Over the years there’s been many Leeds United players that have gone from hero to zero quicker than the referee can point to the spot when a Man United player falls over at Old Trafford, but for the benefit of this post I’m going to stick to the more recent collection of Judas filth.

This post could never be possible without the David O’Leary regime. From this era we start with Jonathan Woodgate and Lee Bowyer. The two players who many still blame for our demise to this day. An incident outside a well known Leeds nightclub in January 2000, left an Asian student with severe injuries. Almost two years, two trials and an untold amount of unrest after, Lee Bowyer was cleared of all charges whilst Jonathan Woodgate was convicted of affray and ordered to do community service. The incident undoubtedly brought unrest to the dressing room and Elland Road was swarmed with unwelcomed media attention.  

Next on the list is Harry Kewell. Few have mirrored the spectacular fall from grace that the Australian has managed. After our Champions League exit, when the financing of the club went so badly wrong, Harry Kewell dug in his nails and snatched for every last penny he could get from the club. As the squad was sold off, Kewell remained, but it wasn’t the Harry Kewell that had shown such flair and imagination as before. It was a second rate one who had seemingly lost the will to play for the club that had made him famous.

Kewell eventually left for Liverpool in 2003, where he would prove to be largely inconsistent and a fragment of his former self. On leaving Leeds United, Kewell gave an interview to the BBC, in which he accused the club that had nutured his development of “worsening his injuries.”

The final nail in Harry Kewell’s coffin came in 2008, when he signed for Turkish side, Galatasaray. Leeds fans were heavily critical of his move following the death of two of our fans in April 2000, at the hands of the Turkish supporters. Kewell released a statement claiming that he’d chosen the number 19 shirt as a nod to Leeds United (this was the shirt that he started his career at Leeds in), and that we shouldn’t blame Galatasaray, the club, for the events of that night. Anyone who was at that fixture will beg to differ.

The final player from David O’Leary’s squad is Alan Smith. Although there’s a few more that could have been included for their money grabbing antics (such as Robbie Fowler) none of them were loved as much as the Leeds-born striker. Alan Smith was Mr. Leeds United. He fought for every ball, gave 110% in every match, squared up to Jaap Stam and was loved by every Leeds United supporter throughout the world. When Leeds United were relegated, Alan Smith was brought to tears. He had said previously that should the worst case scenario happen and Leeds were relegated, he would like to stay and help them return to the Premier League.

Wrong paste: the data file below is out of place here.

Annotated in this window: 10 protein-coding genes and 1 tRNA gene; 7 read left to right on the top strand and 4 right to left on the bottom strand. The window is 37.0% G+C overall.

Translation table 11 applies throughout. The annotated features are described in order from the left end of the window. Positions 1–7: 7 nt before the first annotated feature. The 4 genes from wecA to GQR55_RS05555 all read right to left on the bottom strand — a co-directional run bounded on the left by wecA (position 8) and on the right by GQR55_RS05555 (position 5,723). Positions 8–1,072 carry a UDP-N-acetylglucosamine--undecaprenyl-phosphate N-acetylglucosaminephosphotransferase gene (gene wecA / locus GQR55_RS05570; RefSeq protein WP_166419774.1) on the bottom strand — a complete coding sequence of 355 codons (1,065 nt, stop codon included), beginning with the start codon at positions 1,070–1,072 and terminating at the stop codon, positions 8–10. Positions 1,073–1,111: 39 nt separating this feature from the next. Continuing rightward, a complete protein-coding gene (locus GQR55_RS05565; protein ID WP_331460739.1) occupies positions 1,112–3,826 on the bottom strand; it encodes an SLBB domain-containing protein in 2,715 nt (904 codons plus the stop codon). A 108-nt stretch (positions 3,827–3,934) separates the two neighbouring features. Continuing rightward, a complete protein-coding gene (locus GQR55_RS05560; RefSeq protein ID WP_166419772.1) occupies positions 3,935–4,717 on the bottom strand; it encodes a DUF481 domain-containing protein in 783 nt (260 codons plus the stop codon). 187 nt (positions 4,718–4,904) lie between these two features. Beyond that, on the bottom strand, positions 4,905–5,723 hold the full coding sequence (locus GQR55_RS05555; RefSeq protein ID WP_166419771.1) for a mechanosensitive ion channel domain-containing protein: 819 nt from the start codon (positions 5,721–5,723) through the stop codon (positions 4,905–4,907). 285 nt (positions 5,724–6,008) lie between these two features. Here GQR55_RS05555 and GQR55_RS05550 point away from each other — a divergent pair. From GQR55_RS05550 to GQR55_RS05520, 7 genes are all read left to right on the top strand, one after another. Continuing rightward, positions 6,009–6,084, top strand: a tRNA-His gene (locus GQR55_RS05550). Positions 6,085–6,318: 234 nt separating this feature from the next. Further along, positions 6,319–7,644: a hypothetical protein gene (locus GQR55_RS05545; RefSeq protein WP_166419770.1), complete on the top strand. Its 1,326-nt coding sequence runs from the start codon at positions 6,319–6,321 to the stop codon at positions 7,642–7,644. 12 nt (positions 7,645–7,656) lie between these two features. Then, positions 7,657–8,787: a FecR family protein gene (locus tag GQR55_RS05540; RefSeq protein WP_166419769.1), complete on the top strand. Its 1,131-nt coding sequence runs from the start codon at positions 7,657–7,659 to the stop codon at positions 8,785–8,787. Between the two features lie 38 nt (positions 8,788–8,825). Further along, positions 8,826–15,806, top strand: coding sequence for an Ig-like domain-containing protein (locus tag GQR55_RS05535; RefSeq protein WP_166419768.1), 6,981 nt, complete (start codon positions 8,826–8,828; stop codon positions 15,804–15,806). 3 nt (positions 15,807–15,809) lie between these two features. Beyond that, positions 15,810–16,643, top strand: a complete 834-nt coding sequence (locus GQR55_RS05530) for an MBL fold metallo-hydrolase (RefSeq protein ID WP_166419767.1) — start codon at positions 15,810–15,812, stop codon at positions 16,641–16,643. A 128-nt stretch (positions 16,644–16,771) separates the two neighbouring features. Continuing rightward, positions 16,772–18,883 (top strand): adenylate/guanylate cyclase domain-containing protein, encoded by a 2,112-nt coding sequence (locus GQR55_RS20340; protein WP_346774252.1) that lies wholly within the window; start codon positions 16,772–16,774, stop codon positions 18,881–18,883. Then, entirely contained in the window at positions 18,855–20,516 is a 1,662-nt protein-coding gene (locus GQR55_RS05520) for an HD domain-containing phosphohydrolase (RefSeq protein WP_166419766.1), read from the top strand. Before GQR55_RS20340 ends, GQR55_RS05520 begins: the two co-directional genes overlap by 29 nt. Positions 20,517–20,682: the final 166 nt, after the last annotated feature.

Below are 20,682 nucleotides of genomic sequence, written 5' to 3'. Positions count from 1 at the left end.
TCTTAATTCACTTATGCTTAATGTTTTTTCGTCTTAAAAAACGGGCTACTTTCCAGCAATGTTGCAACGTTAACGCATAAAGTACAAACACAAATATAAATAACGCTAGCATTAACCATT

However, Leeds United were desperate to offload every player with a decent salary, including Mr. Leeds United himself. The Leeds faithful were saddened by the news that Smith would be leaving, but accepting at the same time. Smith was an option for the England squad and playing outside the Premier League wouldn’t help his chances. Plus, Leeds needed the money to keep them afloat. The Leeds fans were realistic and knew Alan had to go. However, no Leeds United fan was ready for him to pack up and head across the Pennines to bitter rivals, Manchester United.

Smith himself will have known the consequences of leaving Leeds for their most bitterest of rivals. For Mr. Leeds United to play in a Manchester United shirt was the ultimate betrayal. Shirts were burnt, fans were in uproar and Smith’s parents were targetted in attacks by the hurting Leeds United fans. Alan had also previously stated that he would never play for Manchester United. Peter Lorimer has since revealed that Smith’s move to Old Trafford was forced by Leeds. Manu were the only team that could pay the money upfront and had they not done so, Leeds would have gone under a lot sooner than they did. Smith was told he had to move to save Leeds United. For some fans, this still isn’t enough. For them, he is unforgivable.

Finally, we come to the only player on the list that didn’t play under O’Leary, Kevin Nicholls. We signed Kevin for £700,000 in July 2006, only to see him injured before he could make his first appearence. He eventually made his debut in September, only to become injured again two weeks later. Despite his injury problems, the new manager (and hate-figure within his own right) Dennis Wise appointed the midfielder as his new captain.

When Nicholls’ second injury cleared up and he made his debut as captain, he was sent off in the dying minutes of a 1-0 defeat to Ipswich Town. He subsequently missed the next three matches, as the £700,000 fee started to look a little ridiculous. After just thirteen appearences in an inconsistent and largely disappointing year, Kevin Nicholls was dropped by Wise for the visit of Sheffield Wednesday. It later emerged that Kevin had put in a transfer request and wanted to return to his former club Luton Town. Despite being made captain of Leeds United and the club sticking by him through injuries and suspensions, Nicholls was clearly ungrateful. For me, he remains the most disgraced player to have worn the Leeds United shirt in recent years.

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